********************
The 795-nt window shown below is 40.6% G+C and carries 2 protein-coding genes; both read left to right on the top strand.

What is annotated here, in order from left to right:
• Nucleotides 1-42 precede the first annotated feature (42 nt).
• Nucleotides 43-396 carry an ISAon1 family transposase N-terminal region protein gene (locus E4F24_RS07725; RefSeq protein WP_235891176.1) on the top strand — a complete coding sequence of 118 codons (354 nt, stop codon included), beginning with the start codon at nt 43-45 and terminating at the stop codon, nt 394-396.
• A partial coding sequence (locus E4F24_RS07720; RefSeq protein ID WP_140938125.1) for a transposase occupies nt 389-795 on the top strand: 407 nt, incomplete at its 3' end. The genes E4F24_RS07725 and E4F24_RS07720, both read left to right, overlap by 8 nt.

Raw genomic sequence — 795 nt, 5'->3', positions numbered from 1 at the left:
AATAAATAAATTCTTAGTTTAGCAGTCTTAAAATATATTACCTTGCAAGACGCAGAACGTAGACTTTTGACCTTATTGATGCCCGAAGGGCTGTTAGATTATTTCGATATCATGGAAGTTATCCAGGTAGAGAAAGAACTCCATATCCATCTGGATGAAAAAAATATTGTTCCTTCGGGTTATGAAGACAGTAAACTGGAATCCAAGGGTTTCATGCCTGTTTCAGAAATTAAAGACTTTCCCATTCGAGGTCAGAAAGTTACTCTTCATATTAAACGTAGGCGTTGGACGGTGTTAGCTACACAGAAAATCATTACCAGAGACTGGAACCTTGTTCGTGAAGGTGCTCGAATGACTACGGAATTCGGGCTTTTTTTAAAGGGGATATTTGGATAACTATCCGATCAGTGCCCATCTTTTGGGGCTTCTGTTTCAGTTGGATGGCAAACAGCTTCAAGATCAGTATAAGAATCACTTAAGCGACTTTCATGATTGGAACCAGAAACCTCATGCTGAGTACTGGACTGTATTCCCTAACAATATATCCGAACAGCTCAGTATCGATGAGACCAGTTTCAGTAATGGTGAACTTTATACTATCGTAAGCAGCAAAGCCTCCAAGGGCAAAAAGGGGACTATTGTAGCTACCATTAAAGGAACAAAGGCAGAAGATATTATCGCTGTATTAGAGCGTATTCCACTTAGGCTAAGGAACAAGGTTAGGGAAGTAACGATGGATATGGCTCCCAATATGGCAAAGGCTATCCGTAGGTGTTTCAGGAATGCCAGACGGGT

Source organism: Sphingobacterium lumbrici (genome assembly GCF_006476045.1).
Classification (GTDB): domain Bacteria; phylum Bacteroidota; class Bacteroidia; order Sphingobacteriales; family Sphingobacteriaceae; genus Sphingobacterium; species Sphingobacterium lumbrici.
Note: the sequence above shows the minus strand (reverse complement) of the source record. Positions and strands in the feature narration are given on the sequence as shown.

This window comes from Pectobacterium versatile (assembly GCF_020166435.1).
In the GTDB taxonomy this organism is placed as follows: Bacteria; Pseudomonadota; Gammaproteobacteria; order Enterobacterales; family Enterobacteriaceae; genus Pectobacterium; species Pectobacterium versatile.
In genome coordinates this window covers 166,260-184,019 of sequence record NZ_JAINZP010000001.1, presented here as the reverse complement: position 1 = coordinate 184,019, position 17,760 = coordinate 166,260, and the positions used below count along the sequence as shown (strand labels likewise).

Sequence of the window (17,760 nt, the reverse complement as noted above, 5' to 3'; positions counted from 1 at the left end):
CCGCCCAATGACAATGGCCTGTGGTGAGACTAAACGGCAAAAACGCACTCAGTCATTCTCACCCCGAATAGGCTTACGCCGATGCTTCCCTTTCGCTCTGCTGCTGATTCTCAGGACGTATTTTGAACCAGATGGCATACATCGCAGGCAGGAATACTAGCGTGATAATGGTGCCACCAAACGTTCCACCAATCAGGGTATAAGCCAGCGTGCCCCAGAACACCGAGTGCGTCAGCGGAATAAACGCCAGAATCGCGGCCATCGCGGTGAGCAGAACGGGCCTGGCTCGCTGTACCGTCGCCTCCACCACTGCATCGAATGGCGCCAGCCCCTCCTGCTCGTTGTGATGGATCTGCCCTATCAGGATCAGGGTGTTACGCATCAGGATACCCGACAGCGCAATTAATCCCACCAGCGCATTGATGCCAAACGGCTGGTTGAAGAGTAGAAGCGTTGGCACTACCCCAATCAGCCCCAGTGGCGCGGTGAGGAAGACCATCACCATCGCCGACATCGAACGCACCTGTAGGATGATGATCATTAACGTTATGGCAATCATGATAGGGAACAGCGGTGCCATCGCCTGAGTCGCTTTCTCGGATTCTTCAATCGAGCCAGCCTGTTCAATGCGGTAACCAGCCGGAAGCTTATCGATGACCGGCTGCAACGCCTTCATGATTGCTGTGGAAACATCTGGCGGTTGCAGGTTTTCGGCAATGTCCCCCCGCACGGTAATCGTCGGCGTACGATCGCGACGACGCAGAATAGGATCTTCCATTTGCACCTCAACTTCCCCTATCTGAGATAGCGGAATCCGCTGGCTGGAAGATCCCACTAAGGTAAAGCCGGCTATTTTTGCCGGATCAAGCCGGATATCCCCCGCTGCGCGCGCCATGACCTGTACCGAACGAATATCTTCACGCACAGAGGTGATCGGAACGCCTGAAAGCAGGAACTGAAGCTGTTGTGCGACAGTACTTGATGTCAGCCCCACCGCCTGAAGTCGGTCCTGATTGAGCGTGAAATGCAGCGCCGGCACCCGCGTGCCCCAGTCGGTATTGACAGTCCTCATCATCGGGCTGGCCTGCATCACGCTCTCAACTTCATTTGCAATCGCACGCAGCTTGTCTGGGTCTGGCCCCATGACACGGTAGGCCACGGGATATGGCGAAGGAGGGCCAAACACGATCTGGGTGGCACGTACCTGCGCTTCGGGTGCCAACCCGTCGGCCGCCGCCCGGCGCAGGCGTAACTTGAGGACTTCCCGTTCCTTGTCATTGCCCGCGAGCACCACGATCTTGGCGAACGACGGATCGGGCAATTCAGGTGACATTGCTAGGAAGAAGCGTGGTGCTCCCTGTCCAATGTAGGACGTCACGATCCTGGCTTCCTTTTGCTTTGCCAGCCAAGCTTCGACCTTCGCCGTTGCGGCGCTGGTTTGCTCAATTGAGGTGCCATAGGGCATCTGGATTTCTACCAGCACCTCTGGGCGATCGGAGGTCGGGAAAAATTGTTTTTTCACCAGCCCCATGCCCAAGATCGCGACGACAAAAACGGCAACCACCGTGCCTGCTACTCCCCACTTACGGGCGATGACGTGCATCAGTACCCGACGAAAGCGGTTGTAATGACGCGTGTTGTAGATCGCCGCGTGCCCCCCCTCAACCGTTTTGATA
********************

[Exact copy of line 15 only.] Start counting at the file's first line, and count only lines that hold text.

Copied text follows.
CCGCCCAATGACAATGGCCTGTGGTGAGACTAAACGGCAAAAACGCACTCAGTCATTCTCACCCCGAATAGGCTTACGCCGATGCTTCCCTTTCGCTCTGCTGCTGATTCTCAGGACGTATTTTGAACCAGATGGCATACATCGCAGGCAGGAATACTAGCGTGATAATGGTGCCACCAAACGTTCCACCAATCAGGGTATAAGCCAGCGTGCCCCAGAACACCGAGTGCGTCAGCGGAATAAACGCCAGAATCGCGGCCATCGCGGTGAGCAGAACGGGCCTGGCTCGCTGTACCGTCGCCTCCACCACTGCATCGAATGGCGCCAGCCCCTCCTGCTCGTTGTGATGGATCTGCCCTATCAGGATCAGGGTGTTACGCATCAGGATACCCGACAGCGCAATTAATCCCACCAGCGCATTGATGCCAAACGGCTGGTTGAAGAGTAGAAGCGTTGGCACTACCCCAATCAGCCCCAGTGGCGCGGTGAGGAAGACCATCACCATCGCCGACATCGAACGCACCTGTAGGATGATGATCATTAACGTTATGGCAATCATGATAGGGAACAGCGGTGCCATCGCCTGAGTCGCTTTCTCGGATTCTTCAATCGAGCCAGCCTGTTCAATGCGGTAACCAGCCGGAAGCTTATCGATGACCGGCTGCAACGCCTTCATGATTGCTGTGGAAACATCTGGCGGTTGCAGGTTTTCGGCAATGTCCCCCCGCACGGTAATCGTCGGCGTACGATCGCGACGACGCAGAATAGGATCTTCCATTTGCACCTCAACTTCCCCTATCTGAGATAGCGGAATCCGCTGGCTGGAAGATCCCACTAAGGTAAAGCCGGCTATTTTTGCCGGATCAAGCCGGATATCCCCCGCTGCGCGCGCCATGACCTGTACCGAACGAATATCTTCACGCACAGAGGTGATCGGAACGCCTGAAAGCAGGAACTGAAGCTGTTGTGCGACAGTACTTGATGTCAGCCCCACCGCCTGAAGTCGGTCCTGATTGAGCGTGAAATGCAGCGCCGGCACCCGCGTGCCCCAGTCGGTATTGACAGTCCTCATCATCGGGCTGGCCTGCATCACGCTCTCAACTTCATTTGCAATCGCACGCAGCTTGTCTGGGTCTGGCCCCATGACACGGTAGGCCACGGGATATGGCGAAGGAGGGCCAAACACGATCTGGGTGGCACGTACCTGCGCTTCGGGTGCCAACCCGTCGGCCGCCGCCCGGCGCAGGCGTAACTTGAGGACTTCCCGTTCCTTGTCATTGCCCGCGAGCACCACGATCTTGGCGAACGACGGATCGGGCAATTCAGGTGACATTGCTAGGAAGAAGCGTGGTGCTCCCTGTCCAATGTAGGACGTCACGATCCTGGCTTCCTTTTGCTTTGCCAGCCAAGCTTCGACCTTCGCCGTTGCGGCGCTGGTTTGCTCAATTGAGGTGCCATAGGGCATCTGGATTTCTACCAGCACCTCTGGGCGATCGGAGGTCGGGAAAAATTGTTTTTTCACCAGCCCCATGCCCAAGATCGCGACGACAAAAACGGCAACCACCGTGCCTGCTACTCCCCACTTACGGGCGATGACGTGCATCAGTACCCGACGAAAGCGGTTGTAATGACGCGTGTTGTAGATCGCCGCGTGCCCCCCCTCAACCGTTTTGATA